The Sandoval Signpost

An Independent Monthly Newspaper Serving the Community since 1988


Ben Luce

All-around solar guy Ben Luce with panels at his home in Santa Fe.

Ben Luce with a toy solar car from his days at the New Mexico Solar Energy Association.


Clean energy insider blows his top in New Mexico


Name: Ben Luce

Age: 44


Ten years at Los Alamos National Laboratory working on nonlinear dynamics; co-founder and former director of the New Mexico Coalition for Clean Affordable Energy; founder, Break The Grip.

Minimum number of Task Force seats Governor Richardson appointed him to:

Five (all relating to energy.)

Minimum number of harmonicas carried through airport security in July: Four

In June, after ten years of helping craft laws related to energy efficiency and renewable energy in New Mexico, Ben Luce held a press conference in Santa Fe. The gist of Luce’s message was this: Corporate influence over the legislature and the governor’s office has thwarted true progress on clean energy.

Now, Luce and his group, Break The Grip, are calling for the state to repeal four laws passed in the 2007 legislative session that they say were compromised by influence from PNM, the state’s largest electric utility. A spokesman from the governor’s office dismissed Luce’s assertions as a “rant.” Nevertheless, the state’s attorney general is investigating the governor’s office’s use of a PNM-paid lobbyist as a staffer during the 2007 legislative session.

• HCN: No offense, Ben, but you don’t exactly seem like a wild and crazy guy.

• BL: I wasn’t a radical. I was considered the reasonable guy who could bring about incremental progress, and I took a lot of heat from the far left from being too close, from being willing to compromise too much.

• HCN: What prompted you to finally lose it?

• BL: It was one thing to have the utilities at the table—I could justify that in my mind—as long as there was some true leadership being shown by the governor, and as long as real progress was being made. It was another thing to have only the utilities at the table and to have extremely flawed policies full of loopholes and corporate giveaways being pushed by the administration. They just weren’t ethical, and they just weren’t serious about clean energy.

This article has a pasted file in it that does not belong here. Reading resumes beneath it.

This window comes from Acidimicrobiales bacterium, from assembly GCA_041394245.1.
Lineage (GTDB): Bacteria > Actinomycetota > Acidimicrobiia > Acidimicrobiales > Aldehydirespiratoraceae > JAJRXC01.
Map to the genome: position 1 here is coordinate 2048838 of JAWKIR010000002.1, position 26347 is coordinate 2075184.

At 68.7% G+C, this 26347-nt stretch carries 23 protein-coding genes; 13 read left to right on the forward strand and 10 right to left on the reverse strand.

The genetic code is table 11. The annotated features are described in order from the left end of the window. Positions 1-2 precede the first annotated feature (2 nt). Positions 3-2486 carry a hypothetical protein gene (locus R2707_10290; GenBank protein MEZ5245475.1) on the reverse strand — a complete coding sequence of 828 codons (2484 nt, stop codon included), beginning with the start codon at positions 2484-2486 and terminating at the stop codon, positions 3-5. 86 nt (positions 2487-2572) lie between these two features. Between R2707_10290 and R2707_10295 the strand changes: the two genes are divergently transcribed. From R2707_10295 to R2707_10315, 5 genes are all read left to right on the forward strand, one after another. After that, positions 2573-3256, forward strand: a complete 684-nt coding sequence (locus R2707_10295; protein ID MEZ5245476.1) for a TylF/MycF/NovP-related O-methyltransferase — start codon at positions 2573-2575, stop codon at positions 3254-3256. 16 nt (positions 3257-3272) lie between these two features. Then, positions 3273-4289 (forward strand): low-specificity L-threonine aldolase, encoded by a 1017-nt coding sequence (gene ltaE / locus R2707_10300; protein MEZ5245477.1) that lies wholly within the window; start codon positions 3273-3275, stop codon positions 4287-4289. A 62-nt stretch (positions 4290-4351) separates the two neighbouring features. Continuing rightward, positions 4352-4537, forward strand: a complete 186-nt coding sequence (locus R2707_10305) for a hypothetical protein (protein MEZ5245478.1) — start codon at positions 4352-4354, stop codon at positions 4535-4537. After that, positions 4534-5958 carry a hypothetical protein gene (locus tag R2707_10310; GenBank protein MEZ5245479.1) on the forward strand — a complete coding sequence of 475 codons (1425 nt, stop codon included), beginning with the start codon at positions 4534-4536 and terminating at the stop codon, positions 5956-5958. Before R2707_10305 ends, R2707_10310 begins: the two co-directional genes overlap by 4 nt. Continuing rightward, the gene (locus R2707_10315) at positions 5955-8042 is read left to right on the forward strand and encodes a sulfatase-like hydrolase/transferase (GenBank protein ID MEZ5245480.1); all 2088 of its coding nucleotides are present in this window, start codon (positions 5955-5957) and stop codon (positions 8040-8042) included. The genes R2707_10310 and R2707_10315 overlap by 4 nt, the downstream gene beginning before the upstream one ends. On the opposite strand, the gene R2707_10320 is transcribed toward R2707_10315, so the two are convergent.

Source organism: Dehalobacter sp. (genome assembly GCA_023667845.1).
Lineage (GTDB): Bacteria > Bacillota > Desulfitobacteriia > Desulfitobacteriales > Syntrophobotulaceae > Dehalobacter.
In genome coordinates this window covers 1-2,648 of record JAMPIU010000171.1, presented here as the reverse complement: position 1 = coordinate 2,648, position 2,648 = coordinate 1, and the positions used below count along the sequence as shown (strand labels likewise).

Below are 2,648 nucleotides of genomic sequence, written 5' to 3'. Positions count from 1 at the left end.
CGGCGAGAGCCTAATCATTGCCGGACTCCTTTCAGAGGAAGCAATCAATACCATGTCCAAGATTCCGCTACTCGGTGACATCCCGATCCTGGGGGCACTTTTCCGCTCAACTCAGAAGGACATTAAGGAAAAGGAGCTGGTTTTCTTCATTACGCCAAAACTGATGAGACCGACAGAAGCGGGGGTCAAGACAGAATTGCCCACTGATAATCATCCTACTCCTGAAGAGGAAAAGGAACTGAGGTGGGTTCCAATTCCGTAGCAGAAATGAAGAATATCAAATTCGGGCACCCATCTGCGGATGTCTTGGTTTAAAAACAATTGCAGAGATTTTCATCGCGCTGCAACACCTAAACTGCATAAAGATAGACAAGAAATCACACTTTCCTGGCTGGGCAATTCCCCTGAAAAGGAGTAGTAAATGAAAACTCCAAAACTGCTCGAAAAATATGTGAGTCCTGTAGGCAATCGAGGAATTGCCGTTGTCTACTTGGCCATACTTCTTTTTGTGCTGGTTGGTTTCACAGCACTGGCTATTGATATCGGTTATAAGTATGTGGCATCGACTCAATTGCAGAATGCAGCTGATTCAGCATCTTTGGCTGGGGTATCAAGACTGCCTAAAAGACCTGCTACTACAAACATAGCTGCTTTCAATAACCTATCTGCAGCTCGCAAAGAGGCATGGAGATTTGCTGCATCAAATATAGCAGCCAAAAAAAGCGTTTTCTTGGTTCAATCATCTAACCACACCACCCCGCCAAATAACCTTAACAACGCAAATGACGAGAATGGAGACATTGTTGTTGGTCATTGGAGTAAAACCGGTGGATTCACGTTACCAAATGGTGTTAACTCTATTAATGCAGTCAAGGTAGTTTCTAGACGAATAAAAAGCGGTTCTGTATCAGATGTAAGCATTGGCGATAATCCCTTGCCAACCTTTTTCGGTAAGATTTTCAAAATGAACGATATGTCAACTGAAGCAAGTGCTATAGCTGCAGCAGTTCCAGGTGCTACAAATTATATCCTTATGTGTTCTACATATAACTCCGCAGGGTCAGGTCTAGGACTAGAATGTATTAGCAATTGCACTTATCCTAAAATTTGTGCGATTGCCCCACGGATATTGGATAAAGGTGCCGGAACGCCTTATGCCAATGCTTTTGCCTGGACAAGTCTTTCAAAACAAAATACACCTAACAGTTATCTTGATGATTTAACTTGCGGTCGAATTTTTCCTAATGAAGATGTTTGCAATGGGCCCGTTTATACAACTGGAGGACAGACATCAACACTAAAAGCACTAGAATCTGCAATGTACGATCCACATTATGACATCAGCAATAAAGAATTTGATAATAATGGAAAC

• HCN: How do you respond to the governor’s office calling your allegations a “rant?”

• BL: There has been silence on my general criticisms. I interpret it as confirmation that I’m on target.

• HCN: You raised concerns about Governor Richardson, who is also a presidential candidate, the state legislature, an electric utility, the nuclear industry, and one of the largest environmental groups (the Natural Resources Defense Council). Do you ever feel nervous about that?

• BL: I am looking over my shoulder. I’ve always followed my heart completely in what I do. I don’t know any other way to live.

• HCN: What do you have to say to the people who point out that you helped pass the legislation you now say should be repealed?

• BL: I was under an obligation at the time—I was still with the coalition—to publicly stick with the agreement that had been made in the heat of the session. Furthermore, we didn’t know that PNM was about to appoint as their new head of generation a major nuclear power player.

And frankly, I have said publicly that I think it was a mistake on my part to play as much of an insider game as I did. It’s not something I intend to do ever again. I believe public policy should be developed in the bright light of day, not behind closed doors because you’re depending on political will, and not grassroots pressure. And it’s also true that a bunch of those bills were really good bills… the solar rights bill, the gross receipts tax exemption for solar this session, and the solar-ready roofs bill.

• HCN: What are some of the things you’ve heard about yourself since you started Break The Grip?

• BL: One of the governor’s advisors characterized me as being a “crazy person.” One woman explained to me that she felt she couldn’t trust me anymore—frankly, I don’t blame her for that—and Jim Baca (former head of the U.S. Bureau of Land Management under President Clinton and former Albuquerque mayor) characterized my actions as a “miscalculation.”

• HCN: Three things you think New Mexicans should know?

• BL: The nuclear and coal industries are intent on turning New Mexico into a vast wasteland for their profit. You are not in control of your own state government. We actually have the technology and the means to completely phase out fossil fuels and nuclear power; we just need to get serious about it.